For the longest time, foreign companies assumed that producing in China was a slam-dunk win, with ultra-low costs, a captive workforce, and 1.2 billion potential domestic consumers. China’s cheap and plentiful production of goods and services played a large part in keeping U.S. inflation near 2% from the 1990s until 2020.
No longer. Like it or not, U.S. companies are part of America’s increasingly hard line against China’s communist regime.
Apple, for instance, has confirmed that it’s diversifying its Chinese operations to friendlier neighbors such as India and Vietnam.
“While the move has been planned for months, after shifting COVID-19 policies enacted by the Chinese Communist Party first began to threaten production earlier this year, sources told the Journal that recent uprisings at the Zhengzhou plant are propelling Apple into action,” Business Insider reported.
Meanwhile, Taiwan Semiconductor, the largest chipmaker in the world, is now building a state-of-the-art plant in Arizona as threats of a Taiwan-takeover by mainland China grow.
Others are also moving to reduce their investment exposure in China. COVID problems helped accelerate the trend in recent years, with Apple’s Taiwan-based supplier Foxconn moving some operations to India, toymaker Hasbro moving factories to Vietnam and India, and Nintendo relocating some operations across Southeast Asia.
They’re not alone. A mid-2022 survey by the American Chamber of Commerce in China found:
- “More than half of the businesses surveyed had already reduced or delayed investments in the country.”
- “The majority of companies reported reduced production capabilities due to a lack of supplies and manpower, as well as the uncertainty of government-issued lockdowns.”
- “The respondents also project reduced revenues for the year.”
In 2021, the State Department outlined the increasing troubles faced by U.S. companies in China, among them: (O)wnership caps and requirements to form joint venture partnerships with local Chinese firms, industrial policies such as Made in China 2025 … as well as pressure on U.S. firms to transfer technology as a prerequisite to gaining market access … (And) an increasingly assertive Chinese Communist Party and emphasis on national companies and self-reliance has heightened foreign investors’ concerns about the pace of economic reforms.”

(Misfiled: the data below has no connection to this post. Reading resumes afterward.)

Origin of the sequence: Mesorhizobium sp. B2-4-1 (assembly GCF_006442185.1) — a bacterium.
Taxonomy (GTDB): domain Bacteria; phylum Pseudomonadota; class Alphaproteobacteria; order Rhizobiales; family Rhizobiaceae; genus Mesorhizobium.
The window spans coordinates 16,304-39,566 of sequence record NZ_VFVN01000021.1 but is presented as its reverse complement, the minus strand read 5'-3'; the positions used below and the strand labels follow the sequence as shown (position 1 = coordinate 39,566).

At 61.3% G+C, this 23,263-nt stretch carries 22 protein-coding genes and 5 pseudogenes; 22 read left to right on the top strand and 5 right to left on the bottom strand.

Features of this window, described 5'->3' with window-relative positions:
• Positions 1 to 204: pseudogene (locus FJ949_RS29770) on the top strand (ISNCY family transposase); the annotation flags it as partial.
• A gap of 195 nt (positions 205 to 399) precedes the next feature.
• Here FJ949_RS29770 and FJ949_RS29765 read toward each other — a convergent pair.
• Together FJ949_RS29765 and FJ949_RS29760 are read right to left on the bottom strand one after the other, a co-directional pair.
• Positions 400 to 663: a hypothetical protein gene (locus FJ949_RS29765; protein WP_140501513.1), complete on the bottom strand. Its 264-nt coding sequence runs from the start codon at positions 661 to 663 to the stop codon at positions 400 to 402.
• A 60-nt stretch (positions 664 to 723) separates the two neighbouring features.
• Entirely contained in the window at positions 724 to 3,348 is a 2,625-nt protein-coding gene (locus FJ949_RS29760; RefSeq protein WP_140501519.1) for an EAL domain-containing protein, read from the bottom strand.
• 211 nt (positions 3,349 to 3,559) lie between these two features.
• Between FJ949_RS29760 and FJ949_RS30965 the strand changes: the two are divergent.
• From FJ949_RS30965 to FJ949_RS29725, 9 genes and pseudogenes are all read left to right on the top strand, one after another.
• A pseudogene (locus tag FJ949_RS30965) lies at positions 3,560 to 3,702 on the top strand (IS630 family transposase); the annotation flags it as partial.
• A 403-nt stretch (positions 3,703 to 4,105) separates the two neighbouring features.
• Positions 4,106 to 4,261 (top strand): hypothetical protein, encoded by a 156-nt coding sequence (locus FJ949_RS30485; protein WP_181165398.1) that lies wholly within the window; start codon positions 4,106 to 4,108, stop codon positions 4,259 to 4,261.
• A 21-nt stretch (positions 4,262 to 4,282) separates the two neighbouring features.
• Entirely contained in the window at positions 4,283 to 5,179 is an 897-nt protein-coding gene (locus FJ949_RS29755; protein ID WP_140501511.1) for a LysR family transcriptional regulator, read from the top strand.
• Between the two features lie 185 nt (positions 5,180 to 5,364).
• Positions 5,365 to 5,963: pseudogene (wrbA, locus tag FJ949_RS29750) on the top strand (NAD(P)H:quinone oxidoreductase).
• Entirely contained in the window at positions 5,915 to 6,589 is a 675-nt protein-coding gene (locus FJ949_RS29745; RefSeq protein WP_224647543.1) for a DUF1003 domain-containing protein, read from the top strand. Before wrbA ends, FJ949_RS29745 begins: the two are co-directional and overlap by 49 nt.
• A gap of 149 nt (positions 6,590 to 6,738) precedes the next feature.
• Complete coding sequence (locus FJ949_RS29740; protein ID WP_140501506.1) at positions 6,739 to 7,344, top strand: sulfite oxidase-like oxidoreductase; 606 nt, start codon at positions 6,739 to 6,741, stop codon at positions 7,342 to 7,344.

Similarly, China’s mistreatment of, and human rights denial for, religious groups and non-Han ethnic minorities have raised serious questions about its attempts at becoming a global leader. As the I&I/TIPP poll shows, if American companies reduce their exposure to China in 2023, they’ll get little pushback from the American public.
I&I/TIPP publishes timely, unique and informative data each month on topics of interest. TIPP’s reputation for polling excellence comes from being the most accurate pollster for the past five presidential elections.
Terry Jones is an editor of Issues & Insights. His four decades of journalism experience include serving as national issues editor, economics editor, and editorial page editor for Investor’s Business Daily.